Certified Copy

Certified Copy ★★★★½

Letterboxd Season Challenge: Week 24 — Abbas Kiarostami and Asghar Farhadi

Abbas Kiarostami has spent his entire career getting the perfect car shot. Listening to conversations about authenticity and reality through a windshield while narrow Italian streets roll over their faces in reflections, it’s easily the finest of Certified Copy’s little things. And Kiarostami builds whole films on such little things. It was true from his New Wave work, and it’s true here; distant, but a reminder of what first caught his eye.

Comfortable, natural conversations letting the guard down on intellectualism while still carrying the wisdom that sees past whole horizons, soon making way for volatility amidst a different sense of reality. Elevated personalities still fall to eventual insecurities and bouts of selfishness, but also more positive qualities maybe not as associated with these character types. How these two, played by the extraordinary veteran actress Juliette Binoche and newcomer to the acting world William Shimell (most famously a singer), interact and pay attention to one another, or even when they stop interacting or listening, it gives a lot of room for deeper character construction and understanding without needing it to fall to cliche or easy examples. This is true of their original idea of self, as is the version we see later when tensions rise and new “characters” take hold. Kiarostami’s best sense of reality is in close observance and patience.

Such a style might make way for a lot of improvisation, but to my knowledge that wasn’t the case here. Kiarostami co-wrote the screenplay with Caroline Eliacheff, who you may recognize for her work with Claude Chabrol. The conversations always feel pointed, more relevant to themselves, their situations, their philosophies… there is a consistent and growing window to their worlds as they see it, and especially as one conflicts with another. An easy comparison would be to the Linklater Before Trilogy, but I understand comparing Richard Linklater to Abbas Kiarostami might be missing the point of what lies beyond the discussions and the arguments. Though let that still be an endorsement for Linklater’s trilogy, which I do dearly adore. Less so his other work, but I suppose it varies. Kiarostami, on the other hand, doesn’t wear greatness on occasion. It’s like he never has to take it off. It’s like he forgot that it’s even there. For such a wordy film, one that shifts language on a dime and with uncertain motivations bubbling underneath, it feels awfully humble. I guess that’s another trait Kiarostami never lost along his journey.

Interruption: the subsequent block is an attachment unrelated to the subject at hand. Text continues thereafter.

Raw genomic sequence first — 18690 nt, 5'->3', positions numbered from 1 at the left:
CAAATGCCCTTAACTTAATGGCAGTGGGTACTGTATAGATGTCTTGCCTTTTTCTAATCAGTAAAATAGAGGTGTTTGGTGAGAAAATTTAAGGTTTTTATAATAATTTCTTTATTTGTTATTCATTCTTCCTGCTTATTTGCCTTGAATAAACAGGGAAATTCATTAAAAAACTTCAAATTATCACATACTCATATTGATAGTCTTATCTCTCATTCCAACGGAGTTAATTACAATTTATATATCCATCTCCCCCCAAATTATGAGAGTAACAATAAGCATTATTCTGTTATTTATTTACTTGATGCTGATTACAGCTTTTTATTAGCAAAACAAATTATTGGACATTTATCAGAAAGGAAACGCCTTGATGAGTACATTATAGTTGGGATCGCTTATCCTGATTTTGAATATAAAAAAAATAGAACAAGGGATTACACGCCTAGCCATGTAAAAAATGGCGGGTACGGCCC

In quiet subtlety, our sense of reality on trial, all at the whim of two conversationalists slowly falling in or out of love… Abbas Kiarostami sees their humanity in as genuine a light as our own, and lets them question their own idea of art as reflection again and again and again every time one of us decides to sit down and watch them.

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